into video lingo way more
often than, say, this time last year?

For most of us, HTML in general
and HTML5 specifically are terms
in the periphery, cleaving around
the business of the broader Web
community — Apple, Adobe Flash,
Microsoft’s Silverlight.

Until now. As more of the stuff
of the Web intersects with the stuff of professional
video, HTML5 is less of an “over there” term.

In short, HTML5 matters to multichannel-video
services in general, and cable specifically, as a way
to move in step with the “connected device” landscape
of screens that want to play video.

But let’s back way up. HTML stands for
“Hypertext Markup Language”; “hypertext”
means you click on something and get linked to
a related bit of text. Generally speaking, “HTML”
started out as a way to mark up “pages” for
presentation on the World Wide Web. The word
“markup,” in fact, is a throwback to the (sadly ancient)
world of print typesetting. So, in that sense,
HTML began as the electronic setting of type.

Each version of HTML brought advances in what
we see and do when we go to a Web page. In the
earliest days of the Web, we had “flat,” text-only
pages. Then came still images. Next, animation
and things being refreshed without having to be
reloaded (a function of AJAX, or “Asynchronous
JavaScript and XML,” which came with HTML 4).

HTML5 introduces ways to tag Web pages for
video, so that future HTML5-based browsers can
stream video without having to download a player.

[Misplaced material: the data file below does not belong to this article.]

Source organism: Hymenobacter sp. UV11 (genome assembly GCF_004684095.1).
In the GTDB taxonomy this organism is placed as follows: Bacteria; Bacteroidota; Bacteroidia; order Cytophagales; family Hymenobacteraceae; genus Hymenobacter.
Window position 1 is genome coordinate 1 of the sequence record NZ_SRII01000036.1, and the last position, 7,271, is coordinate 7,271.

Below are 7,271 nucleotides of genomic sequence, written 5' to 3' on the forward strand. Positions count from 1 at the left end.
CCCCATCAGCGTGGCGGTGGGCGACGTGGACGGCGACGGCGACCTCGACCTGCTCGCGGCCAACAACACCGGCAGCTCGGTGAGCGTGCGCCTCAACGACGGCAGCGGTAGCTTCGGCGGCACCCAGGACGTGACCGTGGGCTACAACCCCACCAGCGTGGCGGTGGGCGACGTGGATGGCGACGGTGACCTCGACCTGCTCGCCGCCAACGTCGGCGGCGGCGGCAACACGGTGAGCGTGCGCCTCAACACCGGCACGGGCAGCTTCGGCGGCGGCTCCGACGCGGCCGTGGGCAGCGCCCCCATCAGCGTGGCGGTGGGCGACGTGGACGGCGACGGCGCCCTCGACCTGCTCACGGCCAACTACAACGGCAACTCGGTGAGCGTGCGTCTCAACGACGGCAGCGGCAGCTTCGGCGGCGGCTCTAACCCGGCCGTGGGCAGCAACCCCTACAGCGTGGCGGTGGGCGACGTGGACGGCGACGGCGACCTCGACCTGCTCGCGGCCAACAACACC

(Think Adobe Flash as one frequently cited example.)
That’s gotten attention from lots of people in
the video food chain. More cable engineers, for instance,
are actively participating in the W3C — the
World Wide Web Consortium, which governs HTML5
activities — to have a voice in what happens.

Likewise for consumer-electronics manufacturers.
It started publicly at this year’s Consumer
Electronics Show, when Sony and Samsung demonstrated
live streaming of cable-delivered video from
Comcast and Time Warner Cable. Those demonstrations
relied on HTML5 to render the “clickable
thing,” or remote user interface (RUI), which looked
like an Xfinity logo and a TWC logo.

The thinking is that HTML5 becomes the RUI
method of choice for multichannel-video providers
and CE manufacturers. “Remote” meaning that the
rendering of the clickable thing comes from elsewhere
in the network. From the cloud.

Perhaps not surprisingly, HTML5 isn’t a slam
dunk. While more and more devices and services
are being coded for HTML5, it’s not expected to
reach “recommended” status until 2014. Until
then, watch for degrees of compatibility — a feature
that runs here, but not there. (Oh joy.)

Or, as Itaas chief technology officer and founder
Jatin Desai put it last week: HTML is a journey, not
a destination. As are life, and marathons and most
kitchen remodels. Best limber up.

Stumped by gibberish? Visit Leslie Ellis at or